Aside from the girl giving me a lime, which I thought was very kind, (and I reciprocated with dried apricots) there was no interaction.
The mobile phone coverage is clearly much better here than in Russia.
Like Russia, though, the train had no wifi, otherwise I’d have been plugged into the internet too.
The conductor entered the compartment and swapped our tickets for key cards.
There were two staff members pushing refreshment trolleys up and down the train. This stopped at 10pm and resumed at 8am – pretty civilised, I thought.
In comparison with the Trans Siberian Railway trains, this was a much smoother journey. The carriage barely juddered.
When I finally awoke, it was raining and the train was passing through green mountains. We went through tunnels and farmland, passing rice fields.
For the last 40 minutes journey into Xi’an, we passed raised railway lines, presumably being on one ourselves, crossing a wide river and more farmland.
We then entered the outskirts of the city, passing industrial areas before threading our way through skyscrapers and residential districts.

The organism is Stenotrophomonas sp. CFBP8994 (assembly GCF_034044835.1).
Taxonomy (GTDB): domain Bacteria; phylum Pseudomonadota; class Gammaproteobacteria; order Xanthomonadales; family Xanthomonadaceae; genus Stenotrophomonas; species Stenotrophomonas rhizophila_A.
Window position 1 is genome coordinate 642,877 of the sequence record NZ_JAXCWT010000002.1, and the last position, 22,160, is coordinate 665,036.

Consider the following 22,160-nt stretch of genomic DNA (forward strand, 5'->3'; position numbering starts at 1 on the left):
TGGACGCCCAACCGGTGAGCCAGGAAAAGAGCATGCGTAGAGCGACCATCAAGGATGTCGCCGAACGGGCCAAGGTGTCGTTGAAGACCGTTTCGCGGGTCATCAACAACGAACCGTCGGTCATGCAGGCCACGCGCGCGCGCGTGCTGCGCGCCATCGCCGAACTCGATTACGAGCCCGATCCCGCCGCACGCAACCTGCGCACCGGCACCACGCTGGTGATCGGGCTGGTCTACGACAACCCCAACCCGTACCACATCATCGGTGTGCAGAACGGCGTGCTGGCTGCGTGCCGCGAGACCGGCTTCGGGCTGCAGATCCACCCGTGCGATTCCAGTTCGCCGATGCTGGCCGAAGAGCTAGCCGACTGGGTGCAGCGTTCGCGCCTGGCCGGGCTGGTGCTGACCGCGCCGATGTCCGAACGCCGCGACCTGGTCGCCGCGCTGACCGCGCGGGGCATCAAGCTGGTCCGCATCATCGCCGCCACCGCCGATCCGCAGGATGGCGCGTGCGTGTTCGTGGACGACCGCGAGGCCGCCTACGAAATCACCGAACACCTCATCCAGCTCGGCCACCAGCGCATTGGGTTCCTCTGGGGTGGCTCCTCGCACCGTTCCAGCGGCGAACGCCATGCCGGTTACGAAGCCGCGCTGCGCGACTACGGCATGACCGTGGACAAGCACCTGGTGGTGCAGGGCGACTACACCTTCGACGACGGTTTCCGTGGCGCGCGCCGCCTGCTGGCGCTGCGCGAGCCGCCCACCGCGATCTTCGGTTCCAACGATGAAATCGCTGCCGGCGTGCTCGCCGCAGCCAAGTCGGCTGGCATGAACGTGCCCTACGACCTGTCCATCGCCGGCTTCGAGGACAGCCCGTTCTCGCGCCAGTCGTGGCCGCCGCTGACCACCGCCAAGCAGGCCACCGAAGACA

Train facilities wise: a squat toilet (like all public toilets) at one end of the carriage, a Western toilet at the other end, next to a separate wash room. Marvellous.
Null points for the lack of hot water urn.
The conductor carrying a small kettle up the corridor once, was never going to maintain my tea drinking capacity. Good effort, though.
Last stop, Xi’an.
The teenage girl wished me a good day. People do try to connect here, even the teenagers. It’s really nice.
Like Beijing South Railway Station, the passengers are funnelled off the platform, down the main corridor to the exit.
It was much busier than Beijing had been but it was calm and none of this much written about jostling.
There was no main concourse. We headed straight for the exit which was the same as Beijing. I guess the view is: once you’ve made your journey, what business would you have in hanging around the railway station?
At the exit, guess what, another ticket check.
Once through the doors, I came face to face with the walls of Xi’an.